Some Casual Reading and 2006 Security Forecast

Interesting Articles
While I don't intend for this blog to become YANLS (Yet Another News Linking Site), I've come across a number of articles at work recently that have been very informative on a variety of subjects. Reader beware: these range in technical complexity from the most basic to the very complex.

I've been preaching to friends, family, co-workers, and anyone who will listen about the good, yes, good things that legislation like Sarbanes-Oxley, GLBA, and HIPAA have brought to the world. Most notably, pushing real security controls & technologies into companies previously too cheap to heed the advice of their security analysts. CSO Online recently published an article titled How To Love Sarbanes-Oxley, written by a security manager at Kennametal, that gets into the details of some of the good effects of the legislation, from a security perspective.

In the category of "blogging about blogging," we find the Security Monkey blog titled A day in the life of a security investigator. This is an entertaining read that illustrates some of the trials of being a security analyst. It's well-written, and a good read if you have some time on your hands. Writing about the specifics of my work is an employment gray area that I painstakingly avoid, but if I were to do so, it would many times read like this. For those of you who podcast, this may be of interest to you as well.

Finally, I ran across a very detailed and informative overview of both recovering data deleted off of magnetic media, as well as how to delete this data so that it's difficult to recover. The paper, from the University of Auckland, is titled Secure Deletion of Data from Magnetic and Solid-State Memory.

2006 Security Forecast
It's going to rain. But then again, since about 1999/2000, the security outlook for any given year has looked about like the weather forecast for Seattle: Rain, with a chance of more rain. I actually just wanted to note a few specifics in this section:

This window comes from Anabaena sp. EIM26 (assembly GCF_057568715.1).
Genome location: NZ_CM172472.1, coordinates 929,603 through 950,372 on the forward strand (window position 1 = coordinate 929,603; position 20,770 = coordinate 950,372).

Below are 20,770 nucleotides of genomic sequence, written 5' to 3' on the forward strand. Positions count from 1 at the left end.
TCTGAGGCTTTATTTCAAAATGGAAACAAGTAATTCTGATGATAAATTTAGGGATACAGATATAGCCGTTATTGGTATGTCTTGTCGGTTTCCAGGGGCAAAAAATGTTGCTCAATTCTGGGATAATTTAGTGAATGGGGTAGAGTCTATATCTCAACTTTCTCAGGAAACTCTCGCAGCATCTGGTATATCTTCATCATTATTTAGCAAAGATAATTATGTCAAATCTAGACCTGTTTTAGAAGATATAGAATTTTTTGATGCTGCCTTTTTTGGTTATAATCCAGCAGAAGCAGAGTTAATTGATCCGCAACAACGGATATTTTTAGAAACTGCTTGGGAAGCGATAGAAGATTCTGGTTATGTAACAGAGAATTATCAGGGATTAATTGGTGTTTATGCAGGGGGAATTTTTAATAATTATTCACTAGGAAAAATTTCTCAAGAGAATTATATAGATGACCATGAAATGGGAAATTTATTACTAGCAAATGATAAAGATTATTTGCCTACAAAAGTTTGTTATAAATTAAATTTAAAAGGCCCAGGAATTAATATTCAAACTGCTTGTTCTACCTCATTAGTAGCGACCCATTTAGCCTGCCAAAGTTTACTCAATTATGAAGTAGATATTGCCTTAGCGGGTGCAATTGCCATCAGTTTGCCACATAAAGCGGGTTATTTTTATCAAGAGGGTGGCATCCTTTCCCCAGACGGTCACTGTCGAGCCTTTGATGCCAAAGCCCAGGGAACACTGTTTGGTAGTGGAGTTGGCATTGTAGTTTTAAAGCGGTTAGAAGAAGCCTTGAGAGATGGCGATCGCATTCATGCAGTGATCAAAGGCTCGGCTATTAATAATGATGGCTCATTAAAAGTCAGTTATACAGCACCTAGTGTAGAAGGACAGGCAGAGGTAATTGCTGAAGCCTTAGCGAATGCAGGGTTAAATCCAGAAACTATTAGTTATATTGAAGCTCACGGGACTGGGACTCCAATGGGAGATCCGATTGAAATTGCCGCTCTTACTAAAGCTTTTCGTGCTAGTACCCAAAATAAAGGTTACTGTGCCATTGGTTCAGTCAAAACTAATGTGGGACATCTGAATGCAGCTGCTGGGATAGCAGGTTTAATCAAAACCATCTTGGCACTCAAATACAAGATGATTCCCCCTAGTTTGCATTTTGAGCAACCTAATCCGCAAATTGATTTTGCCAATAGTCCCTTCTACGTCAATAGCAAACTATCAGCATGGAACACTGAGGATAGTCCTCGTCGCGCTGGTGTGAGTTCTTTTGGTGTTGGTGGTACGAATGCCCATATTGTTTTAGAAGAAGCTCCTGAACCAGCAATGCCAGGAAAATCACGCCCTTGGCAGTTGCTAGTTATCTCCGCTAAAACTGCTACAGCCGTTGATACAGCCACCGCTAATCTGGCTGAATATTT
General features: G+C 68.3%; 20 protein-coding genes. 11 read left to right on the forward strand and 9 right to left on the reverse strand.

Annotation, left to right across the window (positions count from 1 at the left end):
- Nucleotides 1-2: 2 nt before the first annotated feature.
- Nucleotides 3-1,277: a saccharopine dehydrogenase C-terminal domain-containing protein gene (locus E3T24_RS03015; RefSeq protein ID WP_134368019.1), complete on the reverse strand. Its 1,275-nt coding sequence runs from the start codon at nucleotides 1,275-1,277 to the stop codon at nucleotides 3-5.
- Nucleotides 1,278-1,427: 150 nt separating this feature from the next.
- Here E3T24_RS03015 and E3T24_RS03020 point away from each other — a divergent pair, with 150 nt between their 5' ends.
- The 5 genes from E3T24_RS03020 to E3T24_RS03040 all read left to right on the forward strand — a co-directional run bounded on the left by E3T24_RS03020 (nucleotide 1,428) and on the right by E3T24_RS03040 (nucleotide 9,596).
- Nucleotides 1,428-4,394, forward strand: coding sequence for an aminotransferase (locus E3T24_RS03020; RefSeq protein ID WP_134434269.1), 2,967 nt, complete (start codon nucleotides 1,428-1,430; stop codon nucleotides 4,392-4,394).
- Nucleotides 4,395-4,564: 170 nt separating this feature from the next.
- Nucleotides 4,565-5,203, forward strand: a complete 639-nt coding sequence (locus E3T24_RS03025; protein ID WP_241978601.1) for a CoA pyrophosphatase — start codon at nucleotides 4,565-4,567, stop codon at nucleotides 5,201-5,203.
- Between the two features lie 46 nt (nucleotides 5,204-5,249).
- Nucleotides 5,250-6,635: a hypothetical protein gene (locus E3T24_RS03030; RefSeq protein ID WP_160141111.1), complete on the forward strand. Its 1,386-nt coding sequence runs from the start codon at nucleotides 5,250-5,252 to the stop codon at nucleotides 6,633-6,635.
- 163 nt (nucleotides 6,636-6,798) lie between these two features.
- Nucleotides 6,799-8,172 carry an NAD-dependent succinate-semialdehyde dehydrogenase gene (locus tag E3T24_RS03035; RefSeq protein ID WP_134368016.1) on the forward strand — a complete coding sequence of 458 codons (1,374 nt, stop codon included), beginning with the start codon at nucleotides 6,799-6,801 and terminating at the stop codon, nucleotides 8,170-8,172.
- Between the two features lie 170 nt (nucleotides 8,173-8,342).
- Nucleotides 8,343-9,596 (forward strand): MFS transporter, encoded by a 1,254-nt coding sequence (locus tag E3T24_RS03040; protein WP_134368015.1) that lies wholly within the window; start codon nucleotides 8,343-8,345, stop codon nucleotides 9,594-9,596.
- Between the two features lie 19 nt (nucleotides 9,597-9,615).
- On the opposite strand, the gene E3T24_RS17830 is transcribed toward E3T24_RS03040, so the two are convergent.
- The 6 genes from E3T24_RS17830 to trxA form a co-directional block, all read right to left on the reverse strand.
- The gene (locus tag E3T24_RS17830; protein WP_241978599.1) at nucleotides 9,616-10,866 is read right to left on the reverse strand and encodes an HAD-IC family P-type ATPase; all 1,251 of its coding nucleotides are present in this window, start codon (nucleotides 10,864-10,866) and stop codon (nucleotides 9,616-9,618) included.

1. Security configuration management software, also known as "Enterprise Configuration Management Software" and "Enterprise Risk Management Software" will get a lot of attention. This is software that will aggregate the configuration data from your network control devices (firewalls, routers, etc.) as well as your vulnerability assessment software. Based on this information, it can give you a view of your overall security risk (one host has a higher risk than another, because a vulnerability is not mitigated with a firewall rule), analyze access between nodes & sites, and evaluate the impact of network changes on the risk assumed by your organization. Skybox is, to my knowledge, the only COTS product that can deliver this. I will be writing about this software in more detail in the near future, hopefully.
  2. We will see more effective use of IM and P2P software to spread malware. These are the two vectors that offer the greatest amount of targets through the exploitation of a single technology, and to date have not been effectively attacked. Specifically, this makes for a great introduction into an otherwise-secure corporate network, since many users circumvent strong firewall egress controls by connecting to these services via weak HTTP proxy controls. A hybrid AIM / Microsoft vulnerability-du-jour attack could be especially damaging.
  3. Personal networking sites like Myspace and Friendster allow users to post HTML content without going to the pain of setting up their own website, DNS, etc. This is also a great way to launch phishing attacks, as well as host malicious code to be downloaded by bots, exploit the IE vulnerability du jour, and a variety of other bad things with minimal accountability. This has been rare to date, if it's happened at all, but the potential of these sites will soon be discovered by attackers. If administrators aren't proactive in filtering the content of their users' pages, this could mean trouble for the rest of us.

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